The world now has another reason to be envious of Sweden natives. An official work day in Sweden will now be six hours!
Last month a study was published in The Lancet that showed the health risks of working lots of hours in a week. The study looked at 600,000 individuals. Some of them worked 55 hours a week while others had a 35-40 hour work week. Compared to those who worked fewer hours, the participants who worked more hours were 33% more likely to have a stroke, had lower mental health (particularly in women) and were 13% more likely to develop coronary heart disease!
Many businesses around Sweden have already implemented the change while others are testing out the benefits for themselves.
As of February, a retirement home in Gothenburg has been trying out the 6-hour work day. It is a temporary change that will allow the owners to analyze the costs and benefits that the change would bring. Their nurses will have no change to their wages, but the shorter hour’s means that the company had to hire on additional employees. They will be keeping this up until the end of 2016 when they will reassess their findings.
Linus Feldt is the CEO Filimundus. Filimundus is an app developer based right inside of Stockholm. Last year the company made the switch to the 6 hour work day. Feldt did an interview with Adele Peters from Fast Company to talk about what a 6 hour work day means to them. He said:
“I think the 8-hour work day is not as effective as one would think. To stay focused on a specific work task for 8 hours is a huge challenge. In order to cope, we mix in things and pauses to make the work day more endurable. At the same time, we are having it hard to manage our private life outside of work. We want to spend more time with our families, we want to learn new things or exercise more. I wanted to see if there could be a way to mix these things.”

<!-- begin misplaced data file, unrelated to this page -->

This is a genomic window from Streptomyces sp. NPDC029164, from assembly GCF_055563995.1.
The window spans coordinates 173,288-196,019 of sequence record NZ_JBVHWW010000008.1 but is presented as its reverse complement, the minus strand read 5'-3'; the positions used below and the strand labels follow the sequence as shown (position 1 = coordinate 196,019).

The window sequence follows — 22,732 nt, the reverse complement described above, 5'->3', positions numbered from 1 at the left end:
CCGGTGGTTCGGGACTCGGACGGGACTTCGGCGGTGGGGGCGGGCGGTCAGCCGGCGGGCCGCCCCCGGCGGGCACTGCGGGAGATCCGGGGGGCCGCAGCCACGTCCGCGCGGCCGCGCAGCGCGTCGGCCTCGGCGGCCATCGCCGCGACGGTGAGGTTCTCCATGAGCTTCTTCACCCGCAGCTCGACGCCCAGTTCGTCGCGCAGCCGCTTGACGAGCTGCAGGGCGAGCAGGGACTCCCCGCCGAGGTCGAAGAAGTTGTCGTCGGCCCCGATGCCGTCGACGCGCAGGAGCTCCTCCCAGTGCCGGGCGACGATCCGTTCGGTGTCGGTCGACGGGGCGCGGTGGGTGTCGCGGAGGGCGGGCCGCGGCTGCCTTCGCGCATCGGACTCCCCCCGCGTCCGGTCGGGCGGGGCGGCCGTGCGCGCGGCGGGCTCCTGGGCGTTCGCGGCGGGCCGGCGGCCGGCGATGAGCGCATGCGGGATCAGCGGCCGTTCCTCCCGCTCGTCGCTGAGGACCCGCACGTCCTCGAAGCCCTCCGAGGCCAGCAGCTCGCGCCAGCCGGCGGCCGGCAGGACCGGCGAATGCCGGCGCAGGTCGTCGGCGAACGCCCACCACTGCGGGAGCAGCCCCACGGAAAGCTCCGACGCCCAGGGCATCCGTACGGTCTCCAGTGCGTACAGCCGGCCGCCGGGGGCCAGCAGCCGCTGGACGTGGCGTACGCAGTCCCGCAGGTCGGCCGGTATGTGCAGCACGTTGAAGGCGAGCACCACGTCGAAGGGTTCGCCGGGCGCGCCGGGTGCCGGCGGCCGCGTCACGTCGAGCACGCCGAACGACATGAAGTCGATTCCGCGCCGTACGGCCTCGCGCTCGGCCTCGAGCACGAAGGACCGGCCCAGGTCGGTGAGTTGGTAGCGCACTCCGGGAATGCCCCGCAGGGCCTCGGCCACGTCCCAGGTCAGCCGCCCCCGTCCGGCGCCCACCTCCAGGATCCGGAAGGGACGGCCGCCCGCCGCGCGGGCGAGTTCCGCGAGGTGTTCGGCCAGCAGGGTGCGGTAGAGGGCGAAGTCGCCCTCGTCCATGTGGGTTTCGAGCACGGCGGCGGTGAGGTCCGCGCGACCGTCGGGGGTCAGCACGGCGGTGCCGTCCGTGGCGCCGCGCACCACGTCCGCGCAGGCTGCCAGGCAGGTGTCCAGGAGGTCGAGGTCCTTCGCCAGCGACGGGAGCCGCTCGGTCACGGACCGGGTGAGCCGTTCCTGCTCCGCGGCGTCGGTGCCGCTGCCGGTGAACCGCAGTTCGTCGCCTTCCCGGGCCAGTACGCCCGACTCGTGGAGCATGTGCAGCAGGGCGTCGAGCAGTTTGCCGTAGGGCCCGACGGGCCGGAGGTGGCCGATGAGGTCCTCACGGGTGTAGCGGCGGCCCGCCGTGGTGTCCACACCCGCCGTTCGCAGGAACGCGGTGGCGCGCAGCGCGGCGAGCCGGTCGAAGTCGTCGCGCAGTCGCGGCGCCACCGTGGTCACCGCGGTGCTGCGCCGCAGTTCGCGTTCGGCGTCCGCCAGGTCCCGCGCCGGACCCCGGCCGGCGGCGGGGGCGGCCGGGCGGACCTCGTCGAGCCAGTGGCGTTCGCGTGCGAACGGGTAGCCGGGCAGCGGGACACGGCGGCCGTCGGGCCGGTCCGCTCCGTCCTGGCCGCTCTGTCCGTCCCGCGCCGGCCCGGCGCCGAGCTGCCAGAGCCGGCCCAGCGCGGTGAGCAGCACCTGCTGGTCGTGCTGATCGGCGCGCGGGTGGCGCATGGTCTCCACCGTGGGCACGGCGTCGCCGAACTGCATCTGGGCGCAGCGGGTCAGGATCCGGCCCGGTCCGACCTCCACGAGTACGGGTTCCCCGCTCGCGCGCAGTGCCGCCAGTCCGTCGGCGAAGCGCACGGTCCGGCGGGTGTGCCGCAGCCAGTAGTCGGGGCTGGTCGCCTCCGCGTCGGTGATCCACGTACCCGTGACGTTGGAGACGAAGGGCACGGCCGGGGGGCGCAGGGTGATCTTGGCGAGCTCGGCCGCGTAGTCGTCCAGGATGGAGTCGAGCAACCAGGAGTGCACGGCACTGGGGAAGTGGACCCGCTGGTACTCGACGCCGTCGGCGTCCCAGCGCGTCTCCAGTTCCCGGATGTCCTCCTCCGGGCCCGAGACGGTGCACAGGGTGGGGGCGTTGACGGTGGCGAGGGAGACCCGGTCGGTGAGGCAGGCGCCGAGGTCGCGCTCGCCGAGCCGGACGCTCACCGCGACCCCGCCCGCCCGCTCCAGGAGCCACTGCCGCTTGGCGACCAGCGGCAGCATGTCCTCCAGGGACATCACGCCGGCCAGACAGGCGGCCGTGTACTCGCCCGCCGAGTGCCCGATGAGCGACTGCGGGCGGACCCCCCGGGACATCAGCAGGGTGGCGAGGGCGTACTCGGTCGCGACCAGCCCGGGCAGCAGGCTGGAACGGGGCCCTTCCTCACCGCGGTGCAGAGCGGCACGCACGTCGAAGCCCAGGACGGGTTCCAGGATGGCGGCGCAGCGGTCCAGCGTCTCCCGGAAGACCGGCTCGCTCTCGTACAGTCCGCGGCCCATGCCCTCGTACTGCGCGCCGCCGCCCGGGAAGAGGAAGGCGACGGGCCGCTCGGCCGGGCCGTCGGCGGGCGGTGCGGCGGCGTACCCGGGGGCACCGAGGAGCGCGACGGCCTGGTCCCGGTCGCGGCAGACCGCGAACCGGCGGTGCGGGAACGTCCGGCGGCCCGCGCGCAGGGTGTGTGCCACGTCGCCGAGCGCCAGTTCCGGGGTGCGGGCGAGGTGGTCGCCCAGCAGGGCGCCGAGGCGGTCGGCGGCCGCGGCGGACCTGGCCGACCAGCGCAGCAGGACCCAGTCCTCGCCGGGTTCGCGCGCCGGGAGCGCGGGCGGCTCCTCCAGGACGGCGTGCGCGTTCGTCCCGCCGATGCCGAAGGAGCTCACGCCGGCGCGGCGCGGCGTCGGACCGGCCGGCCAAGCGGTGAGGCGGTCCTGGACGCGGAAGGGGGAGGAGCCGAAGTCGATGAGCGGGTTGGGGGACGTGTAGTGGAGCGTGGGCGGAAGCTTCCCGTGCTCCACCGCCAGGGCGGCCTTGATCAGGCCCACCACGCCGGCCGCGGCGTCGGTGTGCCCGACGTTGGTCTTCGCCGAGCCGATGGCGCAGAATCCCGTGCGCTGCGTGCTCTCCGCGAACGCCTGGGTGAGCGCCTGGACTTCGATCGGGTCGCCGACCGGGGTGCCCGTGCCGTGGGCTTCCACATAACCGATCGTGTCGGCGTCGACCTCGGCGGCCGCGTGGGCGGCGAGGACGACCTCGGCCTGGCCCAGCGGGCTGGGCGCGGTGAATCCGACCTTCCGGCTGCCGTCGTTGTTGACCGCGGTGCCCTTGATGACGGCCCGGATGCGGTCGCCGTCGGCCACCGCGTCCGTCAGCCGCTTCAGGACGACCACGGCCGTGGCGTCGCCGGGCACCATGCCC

The assumption is that people will be more task-focused when working shorter days. Feldt says that employees are asked to refrain from going on social media or allowing themselves to be distracted. He said:
“My impression now is that it is easier to focus more intensely on the work that needs to be done and you have the stamina to do it and still have energy left when leaving the office.”
While the productivity of the company didn’t improve, it didn’t fall either and the morale of the staff certainly was on the up. They were happier and more motivated and interactions between co-workers were less confrontational!
Filimundus change was inspired by Toyota. A handful of Toyota service centers in the Gothenburg area have had 6 hour work days for 13 years and counting! The company has a lower turnover rate for employees, happier staff and hiring on new people is never an issue since the shorter days is enticing to potential workers.
It seems like a 6 hour work day is a win/win for both companies and their employees! However, I think it may take a while for other countries to jump on board. So until then, we should all move to Sweden.